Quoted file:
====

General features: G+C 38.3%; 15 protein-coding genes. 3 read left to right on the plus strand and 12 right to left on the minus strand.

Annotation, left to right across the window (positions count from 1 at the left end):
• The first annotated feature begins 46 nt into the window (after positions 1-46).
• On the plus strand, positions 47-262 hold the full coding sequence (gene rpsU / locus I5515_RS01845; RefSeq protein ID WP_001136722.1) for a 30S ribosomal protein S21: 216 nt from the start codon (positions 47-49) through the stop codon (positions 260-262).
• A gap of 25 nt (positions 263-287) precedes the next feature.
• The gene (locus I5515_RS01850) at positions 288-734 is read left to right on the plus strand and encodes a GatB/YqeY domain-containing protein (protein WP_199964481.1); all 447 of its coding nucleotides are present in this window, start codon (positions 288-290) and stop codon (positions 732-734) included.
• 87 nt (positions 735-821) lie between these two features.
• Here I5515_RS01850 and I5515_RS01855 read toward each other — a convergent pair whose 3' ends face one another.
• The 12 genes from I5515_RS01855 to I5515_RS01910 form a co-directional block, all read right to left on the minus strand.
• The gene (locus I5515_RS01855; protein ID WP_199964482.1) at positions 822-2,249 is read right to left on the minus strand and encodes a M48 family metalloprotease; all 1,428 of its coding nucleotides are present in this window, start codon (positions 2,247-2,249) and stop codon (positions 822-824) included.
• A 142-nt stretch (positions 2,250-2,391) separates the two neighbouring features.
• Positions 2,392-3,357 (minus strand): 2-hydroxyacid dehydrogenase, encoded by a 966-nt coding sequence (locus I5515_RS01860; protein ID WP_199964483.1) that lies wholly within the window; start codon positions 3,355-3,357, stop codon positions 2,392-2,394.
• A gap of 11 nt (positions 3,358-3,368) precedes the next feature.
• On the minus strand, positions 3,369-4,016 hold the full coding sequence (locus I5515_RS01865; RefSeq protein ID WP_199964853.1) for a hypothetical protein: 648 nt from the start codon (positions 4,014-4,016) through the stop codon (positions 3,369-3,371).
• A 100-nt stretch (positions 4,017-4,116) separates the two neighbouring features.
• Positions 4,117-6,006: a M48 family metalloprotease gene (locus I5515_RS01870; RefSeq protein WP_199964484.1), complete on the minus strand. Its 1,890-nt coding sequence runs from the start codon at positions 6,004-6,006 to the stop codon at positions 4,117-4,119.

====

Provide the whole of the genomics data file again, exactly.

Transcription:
General features: G+C 38.3%; 15 protein-coding genes. 3 read left to right on the plus strand and 12 right to left on the minus strand.

Annotation, left to right across the window (positions count from 1 at the left end):
• The first annotated feature begins 46 nt into the window (after positions 1-46).
• On the plus strand, positions 47-262 hold the full coding sequence (gene rpsU / locus I5515_RS01845; RefSeq protein ID WP_001136722.1) for a 30S ribosomal protein S21: 216 nt from the start codon (positions 47-49) through the stop codon (positions 260-262).
• A gap of 25 nt (positions 263-287) precedes the next feature.
• The gene (locus I5515_RS01850) at positions 288-734 is read left to right on the plus strand and encodes a GatB/YqeY domain-containing protein (protein WP_199964481.1); all 447 of its coding nucleotides are present in this window, start codon (positions 288-290) and stop codon (positions 732-734) included.
• 87 nt (positions 735-821) lie between these two features.
• Here I5515_RS01850 and I5515_RS01855 read toward each other — a convergent pair whose 3' ends face one another.
• The 12 genes from I5515_RS01855 to I5515_RS01910 form a co-directional block, all read right to left on the minus strand.
• The gene (locus I5515_RS01855; protein ID WP_199964482.1) at positions 822-2,249 is read right to left on the minus strand and encodes a M48 family metalloprotease; all 1,428 of its coding nucleotides are present in this window, start codon (positions 2,247-2,249) and stop codon (positions 822-824) included.
• A 142-nt stretch (positions 2,250-2,391) separates the two neighbouring features.
• Positions 2,392-3,357 (minus strand): 2-hydroxyacid dehydrogenase, encoded by a 966-nt coding sequence (locus I5515_RS01860; protein ID WP_199964483.1) that lies wholly within the window; start codon positions 3,355-3,357, stop codon positions 2,392-2,394.
• A gap of 11 nt (positions 3,358-3,368) precedes the next feature.
• On the minus strand, positions 3,369-4,016 hold the full coding sequence (locus I5515_RS01865; RefSeq protein ID WP_199964853.1) for a hypothetical protein: 648 nt from the start codon (positions 4,014-4,016) through the stop codon (positions 3,369-3,371).
• A 100-nt stretch (positions 4,017-4,116) separates the two neighbouring features.
• Positions 4,117-6,006: a M48 family metalloprotease gene (locus I5515_RS01870; RefSeq protein WP_199964484.1), complete on the minus strand. Its 1,890-nt coding sequence runs from the start codon at positions 6,004-6,006 to the stop codon at positions 4,117-4,119.